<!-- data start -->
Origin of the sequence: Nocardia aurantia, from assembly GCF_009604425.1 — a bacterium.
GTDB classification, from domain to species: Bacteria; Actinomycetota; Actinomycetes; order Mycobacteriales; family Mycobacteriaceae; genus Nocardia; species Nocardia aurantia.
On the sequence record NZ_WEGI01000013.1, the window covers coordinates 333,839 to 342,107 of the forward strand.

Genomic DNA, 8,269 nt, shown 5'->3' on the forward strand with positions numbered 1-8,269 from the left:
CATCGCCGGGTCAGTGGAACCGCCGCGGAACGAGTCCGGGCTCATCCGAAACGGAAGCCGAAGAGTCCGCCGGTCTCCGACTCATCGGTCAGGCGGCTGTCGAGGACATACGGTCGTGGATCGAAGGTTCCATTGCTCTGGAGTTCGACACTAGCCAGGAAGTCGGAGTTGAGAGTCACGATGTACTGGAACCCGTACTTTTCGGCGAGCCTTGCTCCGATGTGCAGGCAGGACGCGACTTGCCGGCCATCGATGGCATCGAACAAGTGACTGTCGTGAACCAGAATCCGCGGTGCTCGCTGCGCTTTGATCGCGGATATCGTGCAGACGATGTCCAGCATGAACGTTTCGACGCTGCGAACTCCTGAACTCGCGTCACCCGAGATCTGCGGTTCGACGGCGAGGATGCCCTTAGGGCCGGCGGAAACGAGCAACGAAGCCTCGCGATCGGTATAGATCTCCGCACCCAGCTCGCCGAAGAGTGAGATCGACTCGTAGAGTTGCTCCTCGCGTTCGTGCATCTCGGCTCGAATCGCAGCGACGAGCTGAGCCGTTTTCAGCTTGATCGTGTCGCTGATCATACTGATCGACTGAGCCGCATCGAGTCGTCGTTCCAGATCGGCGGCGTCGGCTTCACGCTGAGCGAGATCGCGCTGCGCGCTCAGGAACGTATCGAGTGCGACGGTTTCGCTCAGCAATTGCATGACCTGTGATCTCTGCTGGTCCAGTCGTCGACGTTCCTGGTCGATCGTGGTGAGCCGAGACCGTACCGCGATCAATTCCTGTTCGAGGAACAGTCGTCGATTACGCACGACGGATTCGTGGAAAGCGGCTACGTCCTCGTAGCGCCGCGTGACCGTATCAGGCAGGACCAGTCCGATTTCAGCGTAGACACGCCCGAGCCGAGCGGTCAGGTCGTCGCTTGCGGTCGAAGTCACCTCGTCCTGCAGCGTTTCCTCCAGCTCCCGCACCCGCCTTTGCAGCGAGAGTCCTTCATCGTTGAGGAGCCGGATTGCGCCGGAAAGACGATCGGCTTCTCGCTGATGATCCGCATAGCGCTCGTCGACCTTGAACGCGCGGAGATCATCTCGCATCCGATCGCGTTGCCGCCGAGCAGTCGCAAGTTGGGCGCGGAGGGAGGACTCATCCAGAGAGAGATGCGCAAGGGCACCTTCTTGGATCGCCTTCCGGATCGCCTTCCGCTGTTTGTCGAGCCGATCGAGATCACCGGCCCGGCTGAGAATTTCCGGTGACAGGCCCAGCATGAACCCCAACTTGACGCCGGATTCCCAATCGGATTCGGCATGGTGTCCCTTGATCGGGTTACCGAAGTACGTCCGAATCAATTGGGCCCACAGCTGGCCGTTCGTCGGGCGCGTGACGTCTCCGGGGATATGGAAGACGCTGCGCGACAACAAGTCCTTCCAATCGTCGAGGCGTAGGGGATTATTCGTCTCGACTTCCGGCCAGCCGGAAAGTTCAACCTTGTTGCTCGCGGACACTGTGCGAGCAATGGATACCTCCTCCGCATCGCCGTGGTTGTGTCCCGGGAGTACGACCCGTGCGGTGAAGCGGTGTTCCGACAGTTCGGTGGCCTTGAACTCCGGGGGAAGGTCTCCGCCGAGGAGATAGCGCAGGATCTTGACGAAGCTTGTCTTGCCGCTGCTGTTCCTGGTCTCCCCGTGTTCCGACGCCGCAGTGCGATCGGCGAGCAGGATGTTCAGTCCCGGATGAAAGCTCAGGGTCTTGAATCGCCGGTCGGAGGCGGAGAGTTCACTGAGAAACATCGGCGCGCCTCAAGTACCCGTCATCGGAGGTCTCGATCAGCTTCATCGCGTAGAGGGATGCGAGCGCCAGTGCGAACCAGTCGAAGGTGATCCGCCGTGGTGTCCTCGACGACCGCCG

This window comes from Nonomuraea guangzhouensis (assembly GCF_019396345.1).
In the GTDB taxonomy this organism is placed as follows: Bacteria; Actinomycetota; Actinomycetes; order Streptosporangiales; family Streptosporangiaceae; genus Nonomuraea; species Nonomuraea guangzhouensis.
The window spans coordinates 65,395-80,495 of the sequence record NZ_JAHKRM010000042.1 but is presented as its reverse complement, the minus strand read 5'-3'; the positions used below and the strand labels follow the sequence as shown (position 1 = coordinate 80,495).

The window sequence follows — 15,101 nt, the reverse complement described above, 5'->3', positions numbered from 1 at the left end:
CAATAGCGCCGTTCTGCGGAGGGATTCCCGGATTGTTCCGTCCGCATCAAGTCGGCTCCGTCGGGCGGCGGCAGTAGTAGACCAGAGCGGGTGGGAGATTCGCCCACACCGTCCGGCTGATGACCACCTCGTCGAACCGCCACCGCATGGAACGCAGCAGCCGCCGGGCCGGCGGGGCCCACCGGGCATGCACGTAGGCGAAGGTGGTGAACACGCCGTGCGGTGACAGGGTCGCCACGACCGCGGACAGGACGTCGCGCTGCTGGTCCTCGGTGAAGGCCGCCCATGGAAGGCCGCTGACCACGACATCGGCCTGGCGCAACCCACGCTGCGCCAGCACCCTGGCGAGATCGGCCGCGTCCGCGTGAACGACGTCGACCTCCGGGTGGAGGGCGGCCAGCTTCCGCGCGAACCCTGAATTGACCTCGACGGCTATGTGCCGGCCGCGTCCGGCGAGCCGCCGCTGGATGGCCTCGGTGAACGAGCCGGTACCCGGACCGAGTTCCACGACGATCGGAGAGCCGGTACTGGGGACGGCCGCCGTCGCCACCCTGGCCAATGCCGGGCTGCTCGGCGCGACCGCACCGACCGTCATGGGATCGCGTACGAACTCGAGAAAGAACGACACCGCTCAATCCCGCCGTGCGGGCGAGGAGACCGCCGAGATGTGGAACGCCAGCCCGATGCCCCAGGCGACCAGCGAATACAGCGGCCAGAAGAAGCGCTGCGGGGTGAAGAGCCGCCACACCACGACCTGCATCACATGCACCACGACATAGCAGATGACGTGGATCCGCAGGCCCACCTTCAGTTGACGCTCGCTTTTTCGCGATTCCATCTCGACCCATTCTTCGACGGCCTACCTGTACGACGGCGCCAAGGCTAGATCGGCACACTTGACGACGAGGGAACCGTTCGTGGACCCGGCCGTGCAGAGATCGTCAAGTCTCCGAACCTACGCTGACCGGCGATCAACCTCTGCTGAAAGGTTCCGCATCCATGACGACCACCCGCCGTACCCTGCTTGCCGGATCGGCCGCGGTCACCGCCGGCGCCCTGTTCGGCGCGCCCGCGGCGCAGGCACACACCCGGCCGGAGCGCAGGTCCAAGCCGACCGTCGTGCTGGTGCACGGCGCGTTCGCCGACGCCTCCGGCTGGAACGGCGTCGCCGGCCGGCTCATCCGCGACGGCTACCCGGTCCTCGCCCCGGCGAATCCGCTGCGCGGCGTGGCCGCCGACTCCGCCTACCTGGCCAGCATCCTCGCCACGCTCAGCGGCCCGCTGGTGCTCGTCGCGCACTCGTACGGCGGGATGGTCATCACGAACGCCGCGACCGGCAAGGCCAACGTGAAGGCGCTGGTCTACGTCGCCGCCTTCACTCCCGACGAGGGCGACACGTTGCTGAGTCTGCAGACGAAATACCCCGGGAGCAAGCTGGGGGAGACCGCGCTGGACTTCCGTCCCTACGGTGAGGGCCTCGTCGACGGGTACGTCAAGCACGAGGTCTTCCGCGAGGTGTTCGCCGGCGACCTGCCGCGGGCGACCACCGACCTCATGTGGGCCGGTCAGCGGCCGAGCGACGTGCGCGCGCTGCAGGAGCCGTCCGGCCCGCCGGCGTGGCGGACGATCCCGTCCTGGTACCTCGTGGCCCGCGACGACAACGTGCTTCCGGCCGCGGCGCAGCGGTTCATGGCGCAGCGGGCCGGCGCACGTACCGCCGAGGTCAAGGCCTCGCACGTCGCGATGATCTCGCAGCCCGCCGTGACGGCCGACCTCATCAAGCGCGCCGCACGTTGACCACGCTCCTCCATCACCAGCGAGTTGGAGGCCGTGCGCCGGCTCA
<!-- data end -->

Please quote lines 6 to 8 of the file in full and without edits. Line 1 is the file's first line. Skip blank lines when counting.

This window comes from Nonomuraea guangzhouensis (assembly GCF_019396345.1).
In the GTDB taxonomy this organism is placed as follows: Bacteria; Actinomycetota; Actinomycetes; order Streptosporangiales; family Streptosporangiaceae; genus Nonomuraea; species Nonomuraea guangzhouensis.
The window spans coordinates 65,395-80,495 of the sequence record NZ_JAHKRM010000042.1 but is presented as its reverse complement, the minus strand read 5'-3'; the positions used below and the strand labels follow the sequence as shown (position 1 = coordinate 80,495).